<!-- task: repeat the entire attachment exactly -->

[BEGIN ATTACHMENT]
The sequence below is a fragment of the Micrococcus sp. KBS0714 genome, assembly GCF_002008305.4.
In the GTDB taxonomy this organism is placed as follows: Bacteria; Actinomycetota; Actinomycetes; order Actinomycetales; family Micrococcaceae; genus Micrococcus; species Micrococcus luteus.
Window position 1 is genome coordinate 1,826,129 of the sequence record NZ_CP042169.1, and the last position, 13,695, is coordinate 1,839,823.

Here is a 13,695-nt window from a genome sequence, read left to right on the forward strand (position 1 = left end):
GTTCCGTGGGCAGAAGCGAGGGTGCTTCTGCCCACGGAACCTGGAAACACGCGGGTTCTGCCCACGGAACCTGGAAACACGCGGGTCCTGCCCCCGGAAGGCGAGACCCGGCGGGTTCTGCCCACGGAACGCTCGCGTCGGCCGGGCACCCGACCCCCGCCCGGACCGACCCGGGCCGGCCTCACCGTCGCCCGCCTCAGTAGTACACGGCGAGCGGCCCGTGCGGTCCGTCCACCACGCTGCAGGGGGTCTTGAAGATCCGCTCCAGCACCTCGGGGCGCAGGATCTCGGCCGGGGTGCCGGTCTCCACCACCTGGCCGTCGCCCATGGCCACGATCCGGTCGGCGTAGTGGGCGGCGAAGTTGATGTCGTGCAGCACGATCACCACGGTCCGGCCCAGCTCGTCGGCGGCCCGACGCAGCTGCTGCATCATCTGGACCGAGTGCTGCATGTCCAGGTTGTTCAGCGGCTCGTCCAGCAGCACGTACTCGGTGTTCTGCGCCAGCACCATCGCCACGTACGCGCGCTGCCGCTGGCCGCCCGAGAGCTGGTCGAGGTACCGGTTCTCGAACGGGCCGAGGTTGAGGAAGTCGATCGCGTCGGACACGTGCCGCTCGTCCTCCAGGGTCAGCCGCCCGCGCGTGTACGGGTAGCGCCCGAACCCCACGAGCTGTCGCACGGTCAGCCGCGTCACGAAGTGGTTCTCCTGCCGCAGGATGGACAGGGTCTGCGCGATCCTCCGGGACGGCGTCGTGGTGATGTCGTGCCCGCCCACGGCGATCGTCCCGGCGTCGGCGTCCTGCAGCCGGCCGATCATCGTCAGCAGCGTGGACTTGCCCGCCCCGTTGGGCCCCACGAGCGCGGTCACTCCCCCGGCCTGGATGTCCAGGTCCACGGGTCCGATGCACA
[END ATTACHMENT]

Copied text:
The sequence below is a fragment of the Micrococcus sp. KBS0714 genome, assembly GCF_002008305.4.
In the GTDB taxonomy this organism is placed as follows: Bacteria; Actinomycetota; Actinomycetes; order Actinomycetales; family Micrococcaceae; genus Micrococcus; species Micrococcus luteus.
Window position 1 is genome coordinate 1,826,129 of the sequence record NZ_CP042169.1, and the last position, 13,695, is coordinate 1,839,823.

Here is a 13,695-nt window from a genome sequence, read left to right on the forward strand (position 1 = left end):
GTTCCGTGGGCAGAAGCGAGGGTGCTTCTGCCCACGGAACCTGGAAACACGCGGGTTCTGCCCACGGAACCTGGAAACACGCGGGTCCTGCCCCCGGAAGGCGAGACCCGGCGGGTTCTGCCCACGGAACGCTCGCGTCGGCCGGGCACCCGACCCCCGCCCGGACCGACCCGGGCCGGCCTCACCGTCGCCCGCCTCAGTAGTACACGGCGAGCGGCCCGTGCGGTCCGTCCACCACGCTGCAGGGGGTCTTGAAGATCCGCTCCAGCACCTCGGGGCGCAGGATCTCGGCCGGGGTGCCGGTCTCCACCACCTGGCCGTCGCCCATGGCCACGATCCGGTCGGCGTAGTGGGCGGCGAAGTTGATGTCGTGCAGCACGATCACCACGGTCCGGCCCAGCTCGTCGGCGGCCCGACGCAGCTGCTGCATCATCTGGACCGAGTGCTGCATGTCCAGGTTGTTCAGCGGCTCGTCCAGCAGCACGTACTCGGTGTTCTGCGCCAGCACCATCGCCACGTACGCGCGCTGCCGCTGGCCGCCCGAGAGCTGGTCGAGGTACCGGTTCTCGAACGGGCCGAGGTTGAGGAAGTCGATCGCGTCGGACACGTGCCGCTCGTCCTCCAGGGTCAGCCGCCCGCGCGTGTACGGGTAGCGCCCGAACCCCACGAGCTGTCGCACGGTCAGCCGCGTCACGAAGTGGTTCTCCTGCCGCAGGATGGACAGGGTCTGCGCGATCCTCCGGGACGGCGTCGTGGTGATGTCGTGCCCGCCCACGGCGATCGTCCCGGCGTCGGCGTCCTGCAGCCGGCCGATCATCGTCAGCAGCGTGGACTTGCCCGCCCCGTTGGGCCCCACGAGCGCGGTCACTCCCCCGGCCTGGATGTCCAGGTCCACGGGTCCGATGCACA